Socceroos legend Lucas Neill has broken a six-year silence to take up a role within FFA that will see him advise UK-based Matildas on dealing with the pressure of professional football.
On the surface, it may seem a strange decision: the Socceroos' most polarising modern figure set to advise the Matildas on dealing with the pressures of modern football, according to the Sydney Morning Herald.
But Neill may be the most qualified of any in Australian football to talk about the highs and lows of a professional football career.
The 96-cap Socceroos legend infamously turned his back on FFA and the Australian football landscape in 2014, after then-national coach Ange Postecoglou left him out of the Socceroos squad.
This was after a series of controversies that had blemished Neill's until-then sterling record as one of Australia's most talented and marketable sporting assets.
Neill's nearly 20-year career in which he'd become a feared English Premier League and Galatasaray star ultimately dragged to an end.
First, he appeared to criticise his own younger teammates for the Socceroos' poor form, then he turned on his own fans, giving them the middle finger and swearing at them after he was booed during a match against Costa Rica.
Postecoglou later detailed the phone call that effectively ended Neill's celebrated professional career; a cringeworthy conversation in which Neill - then playing for Doncaster Rovers - made his case for selection before Postecoglou delivered the hammer blow.
"'Lucas, it's gone too far," Postecoglou said.
"I've got to make the call now. Because of who you are I think it's better I make the call early, rather than have to drag on and muddy the waters later on. Let's deal with it now. You're not coming to Brazil'.
Neill had supposedly threatened to go to ground and fulfilled his promise, largely disappearing from the public spotlight for close to six years.
In that time, one of the very few news reports to emanate alleged that he'd declared bankruptcy after a series of poor investments, only adding to Neill's mystique.
It was a remarkable fall from grace for the figure whose football pedigree and model-like looks had seen him grace the Australian media and endorse virtually every product and brand for the duration of the golden generation era.
The long-winded end to Neill's career and subsequent reaction will, for some, beg the question why Neill has been chosen to advise the Matildas' UK stars at the height of their professional careers.
But there is arguably no more experienced figure in Australian football to advise them.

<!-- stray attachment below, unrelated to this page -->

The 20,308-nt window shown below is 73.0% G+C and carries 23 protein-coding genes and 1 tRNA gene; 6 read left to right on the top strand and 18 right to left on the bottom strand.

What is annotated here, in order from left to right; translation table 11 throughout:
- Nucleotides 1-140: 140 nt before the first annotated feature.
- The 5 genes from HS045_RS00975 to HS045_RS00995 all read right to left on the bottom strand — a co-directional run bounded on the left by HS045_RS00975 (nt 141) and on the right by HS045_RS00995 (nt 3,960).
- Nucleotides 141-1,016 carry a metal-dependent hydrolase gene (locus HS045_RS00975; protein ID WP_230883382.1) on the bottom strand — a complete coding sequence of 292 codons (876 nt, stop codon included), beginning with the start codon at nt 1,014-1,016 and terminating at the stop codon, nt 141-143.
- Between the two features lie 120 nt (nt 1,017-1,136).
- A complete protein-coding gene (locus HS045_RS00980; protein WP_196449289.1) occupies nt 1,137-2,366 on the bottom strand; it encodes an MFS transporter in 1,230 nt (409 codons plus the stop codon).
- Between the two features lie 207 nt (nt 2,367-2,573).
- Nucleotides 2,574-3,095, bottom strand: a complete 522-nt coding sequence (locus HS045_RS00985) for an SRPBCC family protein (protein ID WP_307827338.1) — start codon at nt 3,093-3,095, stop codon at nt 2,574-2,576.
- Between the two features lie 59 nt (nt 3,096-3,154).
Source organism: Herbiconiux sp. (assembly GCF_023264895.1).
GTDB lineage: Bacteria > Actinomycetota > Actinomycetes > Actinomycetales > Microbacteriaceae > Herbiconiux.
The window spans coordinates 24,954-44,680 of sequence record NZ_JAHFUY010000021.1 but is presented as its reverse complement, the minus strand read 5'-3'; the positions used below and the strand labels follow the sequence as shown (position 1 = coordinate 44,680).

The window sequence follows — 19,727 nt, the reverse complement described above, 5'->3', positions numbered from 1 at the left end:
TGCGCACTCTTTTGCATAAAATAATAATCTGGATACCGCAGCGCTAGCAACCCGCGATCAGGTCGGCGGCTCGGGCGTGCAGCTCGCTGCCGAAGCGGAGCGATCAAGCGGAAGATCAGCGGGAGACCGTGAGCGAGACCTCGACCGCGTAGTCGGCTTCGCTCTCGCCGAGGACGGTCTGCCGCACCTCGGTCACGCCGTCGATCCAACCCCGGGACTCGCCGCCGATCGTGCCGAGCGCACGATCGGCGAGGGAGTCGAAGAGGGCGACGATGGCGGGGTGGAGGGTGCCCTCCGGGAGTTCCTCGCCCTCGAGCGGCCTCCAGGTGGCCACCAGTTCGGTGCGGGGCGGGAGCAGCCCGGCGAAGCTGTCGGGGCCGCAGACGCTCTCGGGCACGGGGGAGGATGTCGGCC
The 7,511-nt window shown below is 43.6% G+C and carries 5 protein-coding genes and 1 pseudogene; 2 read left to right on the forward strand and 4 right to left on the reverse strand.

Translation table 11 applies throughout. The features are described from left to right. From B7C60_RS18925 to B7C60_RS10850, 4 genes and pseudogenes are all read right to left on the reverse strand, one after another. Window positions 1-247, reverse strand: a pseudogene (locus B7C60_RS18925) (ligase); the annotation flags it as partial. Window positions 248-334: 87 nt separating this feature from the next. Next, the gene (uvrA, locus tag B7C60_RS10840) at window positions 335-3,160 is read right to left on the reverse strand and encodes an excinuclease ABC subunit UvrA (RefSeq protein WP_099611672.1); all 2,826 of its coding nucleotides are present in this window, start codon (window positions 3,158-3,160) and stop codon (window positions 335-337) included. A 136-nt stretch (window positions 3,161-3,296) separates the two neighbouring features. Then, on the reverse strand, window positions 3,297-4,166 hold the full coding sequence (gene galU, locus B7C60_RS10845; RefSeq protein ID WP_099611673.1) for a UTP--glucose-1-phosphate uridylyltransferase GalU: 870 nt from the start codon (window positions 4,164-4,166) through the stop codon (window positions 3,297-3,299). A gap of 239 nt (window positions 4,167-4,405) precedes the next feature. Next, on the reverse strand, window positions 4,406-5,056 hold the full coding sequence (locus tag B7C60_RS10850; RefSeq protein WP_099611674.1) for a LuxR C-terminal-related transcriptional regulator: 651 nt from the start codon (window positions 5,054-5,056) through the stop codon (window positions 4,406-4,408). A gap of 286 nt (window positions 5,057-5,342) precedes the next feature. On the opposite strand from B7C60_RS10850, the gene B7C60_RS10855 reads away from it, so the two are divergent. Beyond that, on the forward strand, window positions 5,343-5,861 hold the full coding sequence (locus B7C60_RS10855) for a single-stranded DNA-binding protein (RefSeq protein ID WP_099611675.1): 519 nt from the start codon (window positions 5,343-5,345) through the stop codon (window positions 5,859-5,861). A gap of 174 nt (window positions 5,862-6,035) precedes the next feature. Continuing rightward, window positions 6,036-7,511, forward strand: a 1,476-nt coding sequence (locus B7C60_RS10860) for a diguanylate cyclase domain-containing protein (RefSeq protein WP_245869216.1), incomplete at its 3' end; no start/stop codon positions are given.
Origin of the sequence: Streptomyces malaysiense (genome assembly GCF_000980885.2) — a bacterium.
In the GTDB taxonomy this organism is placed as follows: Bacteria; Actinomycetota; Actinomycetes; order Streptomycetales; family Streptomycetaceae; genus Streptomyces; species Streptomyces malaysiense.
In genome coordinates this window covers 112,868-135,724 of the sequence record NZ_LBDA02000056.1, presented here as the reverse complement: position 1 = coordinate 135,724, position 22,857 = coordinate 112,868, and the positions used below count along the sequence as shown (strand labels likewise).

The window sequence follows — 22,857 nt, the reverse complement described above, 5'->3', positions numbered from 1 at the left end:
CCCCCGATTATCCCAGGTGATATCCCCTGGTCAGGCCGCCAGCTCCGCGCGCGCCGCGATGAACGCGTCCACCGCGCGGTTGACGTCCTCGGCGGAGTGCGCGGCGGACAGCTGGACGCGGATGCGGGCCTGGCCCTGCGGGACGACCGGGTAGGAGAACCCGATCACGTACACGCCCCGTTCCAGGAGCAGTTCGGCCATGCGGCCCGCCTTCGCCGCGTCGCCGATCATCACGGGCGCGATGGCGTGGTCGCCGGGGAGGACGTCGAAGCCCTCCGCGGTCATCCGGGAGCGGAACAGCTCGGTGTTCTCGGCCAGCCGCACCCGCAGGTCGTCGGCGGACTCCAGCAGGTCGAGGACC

Like the current Matildas crop, Neill came through a highly-centralised, semi-professional system to become a near instant-success in England.
There was a time when Neill was one of the most in-demand players on the continent. He then endured one of the EPL's highest-profile failed transfers to Liverpool, creating scorn and ridicule from his own fans at Blackburn. He faced enduring criticism throughout his career for everything from greed to hack-tactics and overly-aggressive tackles. He captained Australia to its first World Cup in 32 years and was then held responsible for the Socceroos' nailbiting exit. He captained West Ham for close to three years through injury-ravaged spell. He had success with Galatasaray, a failed A-League homecoming, two spells in the UAE and one in Japan.
He's faced more backlash and media scrutiny than any other Australian footballer and also knows what it's like to crumble under the pressure. He can speak not only about a footballing career, but the pressures of life after football as well. Who's more qualified to advise than someone who's been there and done it all?
His statement, made through FFA, after assisting in guiding new Matildas coach Tony Gustavsson from London to Australia, is a step towards reinclusion in a new age for Australian football.
"Due to COVID-19 travel restrictions, FFA asked me to represent them on the ground in London and on 'home away from home soil' at the Australian High Commission. I was honoured to do so," Neill said.
"This is a very important era for the Westfield Matildas and Australian football. Having spent the day with Tony, it is evident how passionate and determined he is to be successful and develop talent. His emotion combined with his attention to detail has me believing that there are exciting times ahead.